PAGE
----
Profit before tax fell to £1.09bn in the year to 31 March 2018 from £1.78bn a year ago, mainly due to exceptional charges of £213.3mln.
Exceptional items included a £63.0mln impairment resulting from SSE’s decision to spin off the UK energy supply business and a £104.7mln hit stemming from gas production assets.
SSE’s merger with Innogy's npower to create a new energy supply giant on the London Stock Exchange is expected to be completed by the end of this year, subject to approvals.
Excluding items, adjusted pre-tax profit fell 6% to £1.45bn from £1.54bn, reflecting declines in the retail and energy networks divisions.
Energy price cap and customer account losses hit profits
Retail profits were dragged lower by costs from its planned npower merger as well as the impact of 430,000 customer account losses and the government's introduction of energy price caps for vulnerable customers.
SSE also pointed to the government's plans to limit how much energy companies can charge customers for their standard variable tariffs. The new legislation, which aims to protect 11mln homes, is expected to be in place by next winter.
Profits in the electricity distribution and transmission networks business, which includes the Scottish and Southern Electricity Networks (SSEN), were lower due to regulatory price controls and the disposal of a 16.7% stake in Scotia Gas Networks Limited (SGN) in 2016.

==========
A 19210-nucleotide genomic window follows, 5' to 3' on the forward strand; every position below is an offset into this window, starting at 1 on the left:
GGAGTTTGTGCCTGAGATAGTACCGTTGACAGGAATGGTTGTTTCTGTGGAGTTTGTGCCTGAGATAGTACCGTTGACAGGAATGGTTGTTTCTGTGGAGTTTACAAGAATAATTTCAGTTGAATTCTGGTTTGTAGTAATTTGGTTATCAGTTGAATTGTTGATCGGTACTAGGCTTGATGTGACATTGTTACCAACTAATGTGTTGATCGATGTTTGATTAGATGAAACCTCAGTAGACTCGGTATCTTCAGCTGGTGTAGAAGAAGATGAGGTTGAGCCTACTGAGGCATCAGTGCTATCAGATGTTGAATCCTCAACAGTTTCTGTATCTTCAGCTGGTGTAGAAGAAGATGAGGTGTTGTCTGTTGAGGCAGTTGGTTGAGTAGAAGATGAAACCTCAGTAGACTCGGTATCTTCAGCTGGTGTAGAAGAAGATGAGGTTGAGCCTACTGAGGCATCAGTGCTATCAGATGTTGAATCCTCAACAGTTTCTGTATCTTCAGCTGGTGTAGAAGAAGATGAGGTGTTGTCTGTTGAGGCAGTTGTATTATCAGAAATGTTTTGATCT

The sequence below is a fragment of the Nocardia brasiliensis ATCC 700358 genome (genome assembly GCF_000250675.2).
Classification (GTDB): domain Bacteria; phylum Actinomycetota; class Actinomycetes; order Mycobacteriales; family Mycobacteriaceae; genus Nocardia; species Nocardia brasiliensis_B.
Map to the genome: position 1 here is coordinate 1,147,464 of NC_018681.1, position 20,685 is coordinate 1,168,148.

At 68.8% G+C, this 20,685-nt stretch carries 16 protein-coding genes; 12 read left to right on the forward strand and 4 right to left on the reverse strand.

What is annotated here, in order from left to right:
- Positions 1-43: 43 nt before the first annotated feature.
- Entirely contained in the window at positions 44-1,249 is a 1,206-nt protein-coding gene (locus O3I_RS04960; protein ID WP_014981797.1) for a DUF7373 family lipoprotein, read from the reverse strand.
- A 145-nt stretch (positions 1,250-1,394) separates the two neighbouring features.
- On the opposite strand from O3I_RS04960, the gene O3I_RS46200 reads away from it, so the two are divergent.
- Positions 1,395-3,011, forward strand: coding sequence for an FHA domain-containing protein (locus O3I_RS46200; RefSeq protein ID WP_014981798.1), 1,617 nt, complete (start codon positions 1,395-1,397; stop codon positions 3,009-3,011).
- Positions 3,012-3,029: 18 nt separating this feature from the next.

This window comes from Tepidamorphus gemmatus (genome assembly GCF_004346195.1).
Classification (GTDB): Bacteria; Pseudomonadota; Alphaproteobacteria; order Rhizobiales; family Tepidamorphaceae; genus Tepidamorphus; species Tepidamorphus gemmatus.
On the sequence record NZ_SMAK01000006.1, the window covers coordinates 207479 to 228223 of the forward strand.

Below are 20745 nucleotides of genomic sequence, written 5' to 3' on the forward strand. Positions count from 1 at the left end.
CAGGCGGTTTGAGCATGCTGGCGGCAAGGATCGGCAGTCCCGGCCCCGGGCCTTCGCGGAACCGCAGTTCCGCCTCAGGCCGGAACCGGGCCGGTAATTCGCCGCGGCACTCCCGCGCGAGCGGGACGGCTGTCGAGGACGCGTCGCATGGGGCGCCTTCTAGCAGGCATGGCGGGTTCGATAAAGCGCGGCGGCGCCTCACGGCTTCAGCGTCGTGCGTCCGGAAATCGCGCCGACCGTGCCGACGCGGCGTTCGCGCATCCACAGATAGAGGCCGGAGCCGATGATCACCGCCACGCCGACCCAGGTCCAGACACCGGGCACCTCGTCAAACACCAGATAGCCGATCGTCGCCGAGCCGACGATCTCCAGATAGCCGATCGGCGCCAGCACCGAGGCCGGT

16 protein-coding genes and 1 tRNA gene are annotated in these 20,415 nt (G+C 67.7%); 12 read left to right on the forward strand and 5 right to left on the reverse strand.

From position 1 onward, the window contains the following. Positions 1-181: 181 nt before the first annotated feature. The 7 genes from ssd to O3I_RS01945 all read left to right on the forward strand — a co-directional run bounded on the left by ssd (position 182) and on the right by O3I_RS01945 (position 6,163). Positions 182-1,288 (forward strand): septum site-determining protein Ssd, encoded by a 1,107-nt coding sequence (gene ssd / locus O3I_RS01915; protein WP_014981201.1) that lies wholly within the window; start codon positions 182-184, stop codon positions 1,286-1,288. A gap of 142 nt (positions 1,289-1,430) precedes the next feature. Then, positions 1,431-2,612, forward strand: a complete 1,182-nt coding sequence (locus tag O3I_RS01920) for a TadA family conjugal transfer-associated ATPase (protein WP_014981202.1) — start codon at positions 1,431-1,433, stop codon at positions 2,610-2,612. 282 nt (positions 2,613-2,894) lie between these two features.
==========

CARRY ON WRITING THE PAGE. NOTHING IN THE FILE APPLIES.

"As expected, 2017/18 presented a number of complex challenges to manage, but SSE's operational performance was generally very robust and significant progress was achieved in key aspects of the company's capital investment programme,” said chairman Richard Gilllingwater.
"The challenges will continue in 2018/19, which is also expected to be a year of major transition for SSE. A strong operational and investment focus on meeting the current and future needs of energy customers is essential, as is preparing the businesses in the SSE group for the changes that lie ahead.”
Dividend lifted with more hikes to come
The company raised its dividend by 3.7% to 94.7p and intends to increase the payout to 97.5p for 2019 before rebasing it down to 80p in 2020.
For the following three fiscal years, SSE is targeting annual increases in line with retail price inflation.
George Salmon, equity analyst at Hargreaves Lansdown, said while the plans to rebase the dividend lower in 2020 may seem like bad news investors should remember the group recently announced it’ll be splitting off the retail business.
"A smaller dividend is fair enough when you’re a smaller business," he said.
"All that remains to be seen now is whether the new customer-focused operation will be making up the 17.5p shortfall. It should be a strongly cash generative business, and a sole focus on retail will be a positive, but customer account losses and the introduction of price caps bring headwinds.”
In the five years to March 2023, SSE expects its capital and investment expenditure to total £6bn, including £350mln towards a 840MW gas-fired power station at Keadby in Lincolnshire.
In early morning trading, shares rose 0.5% to 1,423p.